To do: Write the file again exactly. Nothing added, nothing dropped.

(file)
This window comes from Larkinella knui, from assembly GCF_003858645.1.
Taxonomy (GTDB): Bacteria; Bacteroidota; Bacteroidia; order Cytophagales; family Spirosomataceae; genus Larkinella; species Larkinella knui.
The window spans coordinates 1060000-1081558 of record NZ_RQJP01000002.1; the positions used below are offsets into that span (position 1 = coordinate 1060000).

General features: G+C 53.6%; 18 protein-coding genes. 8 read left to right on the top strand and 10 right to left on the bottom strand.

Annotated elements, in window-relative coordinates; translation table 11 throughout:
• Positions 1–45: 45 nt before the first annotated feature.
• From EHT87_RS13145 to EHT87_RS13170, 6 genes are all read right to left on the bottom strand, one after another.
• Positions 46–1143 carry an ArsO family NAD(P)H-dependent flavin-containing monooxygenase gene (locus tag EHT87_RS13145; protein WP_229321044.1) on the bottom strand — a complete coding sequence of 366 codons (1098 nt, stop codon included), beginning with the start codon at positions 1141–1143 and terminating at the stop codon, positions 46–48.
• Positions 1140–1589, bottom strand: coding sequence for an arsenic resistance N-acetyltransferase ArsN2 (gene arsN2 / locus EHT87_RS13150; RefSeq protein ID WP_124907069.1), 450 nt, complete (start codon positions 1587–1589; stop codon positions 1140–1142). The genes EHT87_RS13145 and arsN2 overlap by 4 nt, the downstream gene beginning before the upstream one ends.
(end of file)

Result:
This window comes from Larkinella knui, from assembly GCF_003858645.1.
Taxonomy (GTDB): Bacteria; Bacteroidota; Bacteroidia; order Cytophagales; family Spirosomataceae; genus Larkinella; species Larkinella knui.
The window spans coordinates 1060000-1081558 of record NZ_RQJP01000002.1; the positions used below are offsets into that span (position 1 = coordinate 1060000).

General features: G+C 53.6%; 18 protein-coding genes. 8 read left to right on the top strand and 10 right to left on the bottom strand.

Annotated elements, in window-relative coordinates; translation table 11 throughout:
• Positions 1–45: 45 nt before the first annotated feature.
• From EHT87_RS13145 to EHT87_RS13170, 6 genes are all read right to left on the bottom strand, one after another.
• Positions 46–1143 carry an ArsO family NAD(P)H-dependent flavin-containing monooxygenase gene (locus tag EHT87_RS13145; protein WP_229321044.1) on the bottom strand — a complete coding sequence of 366 codons (1098 nt, stop codon included), beginning with the start codon at positions 1141–1143 and terminating at the stop codon, positions 46–48.
• Positions 1140–1589, bottom strand: coding sequence for an arsenic resistance N-acetyltransferase ArsN2 (gene arsN2 / locus EHT87_RS13150; RefSeq protein ID WP_124907069.1), 450 nt, complete (start codon positions 1587–1589; stop codon positions 1140–1142). The genes EHT87_RS13145 and arsN2 overlap by 4 nt, the downstream gene beginning before the upstream one ends.